COLIN POWELL is the first black Secretary of State of the United States. His record of military service is outstanding. He earned worldwide fame during the first Gulf war 14 years ago. His appointment to his all-important present post was an imaginative and bold decision of President George W. Bush. I first set eyes on the likeable Afro-American at a lunch President Ronald Reagan held for Prime Minister Rajiv Gandhi at the White House in October 1987. Powell was in his military uniform. As a disciplined soldier Gen. Powell said not a word. He let his President do all the talking.
During his several visits to India in recent years, Powell has earned the goodwill and respect of all those who have come in contact with him. I am one of them. Powell is a pleasant and engaging personality. One feels comfortable in his presence and pays heed to what he says. He is frank and friendly.
Three weeks ago, when he was in Delhi he was his usual self, confident, candid and cordial. He met the Prime Minister, the External Affairs Minister, Sonia Gandhi and National Security Adviser Brajesh Mishra. All went well.
Imagine our shock and surprise at what Colin Powell did in Islamabad. He offered Pakistan the status of an important non-NATO Ally. While the members of the Vajpayee government (Jaswant Singh, in particular) have been shouting from housetops - "there has been a paradigm change in U.S. policy on India" - I have always maintained that when the real test comes, the U.S. will always support Pakistan. Vajpayee and his senior colleagues have been going out of their way and proclaiming that America is our "strategic partner", our "natural ally". The unpleasant truth is that Washington has a different view of India-U.S. relations.
Natural allies and friendly strategic partners do not do what Colin Powell did in Islamabad - give India a public diplomatic snub. Powell did not even have the courtesy to take us into confidence when he was in Delhi. The Vajpayee government was taken completely by surprise. It had convinced itself that "our natural ally" would never do anything of the kind that Powell did. What was worse was the explanation given by Powell - instructions from Washington to give Pakistan the new status were received by him only when he reached the Pakistan capital. Now this is nothing but diplomatic nonsense. No one who is familiar with the practice of diplomacy and conduct of foreign policy will believe this unconvincing explanation. Even more insulting are the remarks of the number two spokesman of the State Department: "We do not care to advertise such matters in advance." Friends do not behave in this manner. The words of the spokesman clearly indicate that the decision was taken before Powell left Washington.
Insult has been added to injury. The Americans, after making Pakistan a "major non-NATO ally", are willing to offer similar status to the democratic Republic of India. How arrogant and insensitive can America be. I do not know what South Block will do to undo the damage, but the Americans must be told that this kind of behaviour is unacceptable and will affect bilateral relations, which had greatly improved. There is something more.
According to one newspaper report, the American Deputy National Security Adviser Steven Hadley has written to his Indian counterpart, Satish Chandra, that "if India puts in place an effective export control regime to check nuclear proliferation, the U.S. will take forward the strategic partnership with India".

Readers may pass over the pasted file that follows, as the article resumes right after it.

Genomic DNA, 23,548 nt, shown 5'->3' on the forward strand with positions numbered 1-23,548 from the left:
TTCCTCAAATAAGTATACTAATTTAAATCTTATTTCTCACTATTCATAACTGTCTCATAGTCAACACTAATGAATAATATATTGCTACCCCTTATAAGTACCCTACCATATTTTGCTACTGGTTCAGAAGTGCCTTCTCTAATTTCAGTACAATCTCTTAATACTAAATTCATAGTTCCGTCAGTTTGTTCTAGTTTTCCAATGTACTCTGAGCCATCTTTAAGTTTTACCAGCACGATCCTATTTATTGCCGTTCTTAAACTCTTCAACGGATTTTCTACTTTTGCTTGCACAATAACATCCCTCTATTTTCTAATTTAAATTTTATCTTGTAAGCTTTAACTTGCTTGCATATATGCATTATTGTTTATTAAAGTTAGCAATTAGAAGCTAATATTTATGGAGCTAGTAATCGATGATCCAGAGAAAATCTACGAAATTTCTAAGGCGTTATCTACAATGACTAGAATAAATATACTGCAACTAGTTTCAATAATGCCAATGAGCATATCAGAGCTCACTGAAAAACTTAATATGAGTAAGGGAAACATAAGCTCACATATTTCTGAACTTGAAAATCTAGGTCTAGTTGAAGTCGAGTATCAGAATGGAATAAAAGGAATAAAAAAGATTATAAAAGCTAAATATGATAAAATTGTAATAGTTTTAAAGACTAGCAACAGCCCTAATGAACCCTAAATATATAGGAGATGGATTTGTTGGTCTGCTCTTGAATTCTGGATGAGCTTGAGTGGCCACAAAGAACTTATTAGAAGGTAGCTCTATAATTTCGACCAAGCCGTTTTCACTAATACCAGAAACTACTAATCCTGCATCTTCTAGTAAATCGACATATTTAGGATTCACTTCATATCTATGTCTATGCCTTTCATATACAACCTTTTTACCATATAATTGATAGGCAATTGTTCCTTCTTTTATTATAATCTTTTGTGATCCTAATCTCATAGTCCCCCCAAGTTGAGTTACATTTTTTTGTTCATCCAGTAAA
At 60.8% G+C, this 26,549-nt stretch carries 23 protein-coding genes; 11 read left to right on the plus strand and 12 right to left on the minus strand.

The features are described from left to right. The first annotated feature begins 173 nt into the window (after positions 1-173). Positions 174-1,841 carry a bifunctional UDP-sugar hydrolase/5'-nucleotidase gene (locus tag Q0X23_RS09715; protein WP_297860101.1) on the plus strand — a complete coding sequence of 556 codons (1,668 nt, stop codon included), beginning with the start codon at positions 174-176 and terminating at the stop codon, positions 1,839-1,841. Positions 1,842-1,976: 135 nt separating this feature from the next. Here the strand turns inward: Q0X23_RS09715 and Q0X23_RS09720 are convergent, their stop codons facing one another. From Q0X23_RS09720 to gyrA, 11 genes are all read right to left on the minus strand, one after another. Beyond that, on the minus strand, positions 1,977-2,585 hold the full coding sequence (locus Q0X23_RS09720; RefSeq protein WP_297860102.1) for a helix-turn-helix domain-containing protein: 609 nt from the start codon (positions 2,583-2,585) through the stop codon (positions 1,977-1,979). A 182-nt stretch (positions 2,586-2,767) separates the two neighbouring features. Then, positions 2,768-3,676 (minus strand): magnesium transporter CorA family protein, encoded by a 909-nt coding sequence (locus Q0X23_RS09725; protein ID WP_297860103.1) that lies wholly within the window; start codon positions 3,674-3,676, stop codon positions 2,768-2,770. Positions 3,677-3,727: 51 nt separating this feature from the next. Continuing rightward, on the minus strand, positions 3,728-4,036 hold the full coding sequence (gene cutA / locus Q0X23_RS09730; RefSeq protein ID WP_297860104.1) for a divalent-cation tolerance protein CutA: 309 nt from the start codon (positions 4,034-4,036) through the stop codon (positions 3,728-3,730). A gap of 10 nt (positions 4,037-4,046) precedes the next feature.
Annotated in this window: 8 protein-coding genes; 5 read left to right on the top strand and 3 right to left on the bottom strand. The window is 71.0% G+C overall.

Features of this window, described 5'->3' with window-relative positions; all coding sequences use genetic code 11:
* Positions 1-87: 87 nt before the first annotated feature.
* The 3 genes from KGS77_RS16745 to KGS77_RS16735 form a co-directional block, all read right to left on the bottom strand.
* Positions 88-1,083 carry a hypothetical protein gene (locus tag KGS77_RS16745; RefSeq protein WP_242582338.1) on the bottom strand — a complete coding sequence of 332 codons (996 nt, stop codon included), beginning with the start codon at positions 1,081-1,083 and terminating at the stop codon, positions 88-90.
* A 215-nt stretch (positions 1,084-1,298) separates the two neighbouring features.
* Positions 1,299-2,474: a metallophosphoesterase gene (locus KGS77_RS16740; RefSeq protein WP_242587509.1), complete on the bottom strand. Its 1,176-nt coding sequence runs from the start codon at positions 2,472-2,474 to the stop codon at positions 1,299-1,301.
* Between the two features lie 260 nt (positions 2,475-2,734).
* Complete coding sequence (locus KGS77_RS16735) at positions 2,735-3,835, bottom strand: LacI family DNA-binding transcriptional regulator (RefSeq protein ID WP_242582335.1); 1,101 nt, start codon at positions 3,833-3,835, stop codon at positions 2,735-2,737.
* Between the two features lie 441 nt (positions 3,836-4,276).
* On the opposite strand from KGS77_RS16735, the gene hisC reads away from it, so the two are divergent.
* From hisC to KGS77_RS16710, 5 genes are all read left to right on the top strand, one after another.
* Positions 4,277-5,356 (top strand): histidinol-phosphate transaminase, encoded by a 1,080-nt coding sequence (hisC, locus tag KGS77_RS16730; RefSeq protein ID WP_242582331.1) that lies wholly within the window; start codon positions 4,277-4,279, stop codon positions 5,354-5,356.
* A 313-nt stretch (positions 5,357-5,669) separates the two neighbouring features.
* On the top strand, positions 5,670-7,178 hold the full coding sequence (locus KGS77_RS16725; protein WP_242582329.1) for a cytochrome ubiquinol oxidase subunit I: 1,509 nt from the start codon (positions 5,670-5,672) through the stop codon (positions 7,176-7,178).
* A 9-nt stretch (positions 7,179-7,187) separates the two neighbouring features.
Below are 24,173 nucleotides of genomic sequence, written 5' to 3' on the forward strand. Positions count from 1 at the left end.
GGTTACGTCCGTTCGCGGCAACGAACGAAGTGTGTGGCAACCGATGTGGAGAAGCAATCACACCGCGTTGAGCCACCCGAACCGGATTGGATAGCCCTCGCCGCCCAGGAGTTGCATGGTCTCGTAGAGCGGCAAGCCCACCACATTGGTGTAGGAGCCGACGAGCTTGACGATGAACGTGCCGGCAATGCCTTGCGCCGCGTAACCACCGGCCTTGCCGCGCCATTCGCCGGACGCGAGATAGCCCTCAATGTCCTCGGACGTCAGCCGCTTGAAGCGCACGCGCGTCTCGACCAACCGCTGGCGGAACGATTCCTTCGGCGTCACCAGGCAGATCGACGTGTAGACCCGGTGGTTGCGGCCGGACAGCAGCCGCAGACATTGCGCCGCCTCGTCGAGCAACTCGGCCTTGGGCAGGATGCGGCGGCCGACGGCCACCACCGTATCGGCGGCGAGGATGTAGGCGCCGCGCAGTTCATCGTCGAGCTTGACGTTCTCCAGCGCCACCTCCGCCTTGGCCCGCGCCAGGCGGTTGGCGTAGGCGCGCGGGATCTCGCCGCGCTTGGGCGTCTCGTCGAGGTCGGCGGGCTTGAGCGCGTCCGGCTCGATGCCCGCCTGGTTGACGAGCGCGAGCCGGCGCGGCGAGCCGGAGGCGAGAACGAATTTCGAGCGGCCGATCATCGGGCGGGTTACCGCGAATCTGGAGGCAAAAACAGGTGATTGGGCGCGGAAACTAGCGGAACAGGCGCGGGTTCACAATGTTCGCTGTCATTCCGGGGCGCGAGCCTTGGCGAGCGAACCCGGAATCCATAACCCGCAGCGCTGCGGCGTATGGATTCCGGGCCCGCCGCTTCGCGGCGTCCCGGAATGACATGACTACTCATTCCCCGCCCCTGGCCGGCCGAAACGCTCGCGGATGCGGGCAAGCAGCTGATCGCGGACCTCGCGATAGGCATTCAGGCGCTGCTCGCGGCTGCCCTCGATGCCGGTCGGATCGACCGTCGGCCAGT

This is outrageous. A.Q. Khan, with the knowledge of successive Pakistani Presidents and Prime Ministers, has been running a nuclear technology export-oriented black market. He has been pardoned. Pakistan has been rewarded $1.3 billion in aid in five years. India has been ignored and insulted. Vajpayee owes us an explanation. This could become an election issue. I am not at all surprised at Gen. Musharraf doing a U-turn. He has arbitrarily given a time-frame for discussing, resolving Kashmir, otherwise he will pull out of the peace process. I suppose this makes South Block "feel good".
THE creation of a Friends of India (FoI) group in the U.S. Senate is a significant political event. The credit for its establishment goes to the enterprising well-to-do Indian community in the U.S. It has become a powerful pressure group. Senators John Cornyn, Republican from Texas, and Senator Hillary Clinton, Democrat from New York. That the formation of this FoI group was announced at the annual dinner hosted by the influential American Association of Physicians of Indian origin (AAPI) sends its own message. The AAPI is an influential outfit. Indian doctors have earned a name for themselves by their skill, professionalism and availability on weekends. I lived in New York from 1961 to 1966. There was not a single doctor practising in Park Avenue. Today they are all over the place. They do us proud.
VIRENDER SEHWAG's triple century in the first Test match against Pakistan at Multan was a golden moment for Indian cricket. Here is a young Jat lad from outer Delhi making cricket history. He did so with panache, style, audacity and great flair. His timing is almost flawless, his eye almost electronic. What is so refreshing is his carefree, almost reckless, approach. Only when he was a few runs away from 200, he displayed both restraint and awesome determination. He reached 100 with a six. Also 300. What a player, what natural talent. He is rightly the toast of India. An instant, authentic hero.
The Indian team is not a collection of individualistic players. It is a well-knit outfit of the highest order. It does not depend on any one batsman or bowler. It has great batting depth and bowling skill. Irfan Pathan is the newcomer who has attracted most attention. It is such a pleasure to see three young dashing Muslim boys demolishing Pakistan - Messers Thackeray and Togadia, please note.